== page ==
Jabs to begin next week as UK approves Covid-19 vaccine from Pfizer/BioNTech
The UK has become the first country in the world to approve the Covid-19 vaccine created by Pfizer and BioNTech, meaning vaccinations can begin next week.
The first 800,000 doses are due to arrive then, with about 10 million doses expected to be available in the UK in the coming weeks for priority groups, including healthcare workers.
The UK has ordered 40 million doses of the vaccine, enough to vaccinate 20 million people as it requires two doses, given 21 days apart.
The jab has been shown in studies to be 95 per cent effective and works in all age groups.
A list of who will receive the vaccine first will be set out later today (Wednesday).
Prime Minister Boris Johnson said it is “fantastic” news, tweeting: “It’s the protection of vaccines that will ultimately allow us to reclaim our lives and get the economy moving again.”
A Department of Health and Social Care spokesman said the Medicines and Healthcare products Regulatory Agency (MHRA) had approved the jab after “months of rigorous clinical trials and a thorough analysis of the data by experts” from the regulator.
He said they have concluded that the vaccine has “met its strict standards of safety, quality and effectiveness”.
Health Secretary Matt Hancock told Sky News the UK was the first country in the world to have a “clinically authorised vaccine” and it would be deployed as “quickly as it is manufactured”.
He added: “This is fantastic news.
“The MHRA, the fiercely independent regulator, has clinically authorised the vaccine for rollout.
“The NHS stands ready to make that happen.
“So, from early next week we will start the programme of vaccinating people against Covid-19 here in this country.”
Mr Hancock said that losing his step-grandfather to Covid-19 has “made him more determined”.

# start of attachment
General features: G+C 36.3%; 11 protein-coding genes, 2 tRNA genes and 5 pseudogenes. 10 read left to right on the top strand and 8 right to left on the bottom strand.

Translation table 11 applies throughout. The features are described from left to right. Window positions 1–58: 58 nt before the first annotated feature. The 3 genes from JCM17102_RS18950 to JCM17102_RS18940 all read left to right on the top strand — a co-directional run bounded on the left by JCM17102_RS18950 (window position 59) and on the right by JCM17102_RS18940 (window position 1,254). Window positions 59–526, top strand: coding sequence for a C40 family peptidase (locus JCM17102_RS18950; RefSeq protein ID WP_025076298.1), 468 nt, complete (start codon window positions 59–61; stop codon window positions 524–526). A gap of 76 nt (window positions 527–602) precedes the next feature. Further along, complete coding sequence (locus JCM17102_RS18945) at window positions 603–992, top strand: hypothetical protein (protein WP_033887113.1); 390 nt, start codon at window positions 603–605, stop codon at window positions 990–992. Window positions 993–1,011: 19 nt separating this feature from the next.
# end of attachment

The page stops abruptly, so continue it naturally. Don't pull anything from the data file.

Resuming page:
He said: “I have a big and complicated and loving family, and losing a member of your family is obviously a big thing for anybody.
“It’s just made me more determined.
“This is a horrible disease and I’ve hated seeing so many people suffer from it.
“It just really brings it home when it’s a member of your own family.”
Mr Hancock said until vaccines were rolled out people needed to stick to the rules, saying: “We’ve got to get from here to there and we’ve got to keep people safe in the meantime.”
There would be “three modes of delivery” of the vaccine, with hospitals, mass vaccination centres and GPs and pharmacists offering the jab to those most in need, he added.
“Fifty hospitals across the country are already set up and waiting to receive the vaccine as soon as it’s approved, so that can now happen.”
He said vaccinations will start with the most elderly, people in care homes and their carers, before coming down the age range, with NHS staff and the clinically extremely vulnerable also high on the priority list.
He told BBC Breakfast: “2020 has been just awful and 2021 is going to be better, and help is on its way with this vaccine.
“I’m confident now with the news today that from spring, from Easter onwards, things are going to be better and we’re going to have a summer next year that everybody can enjoy.”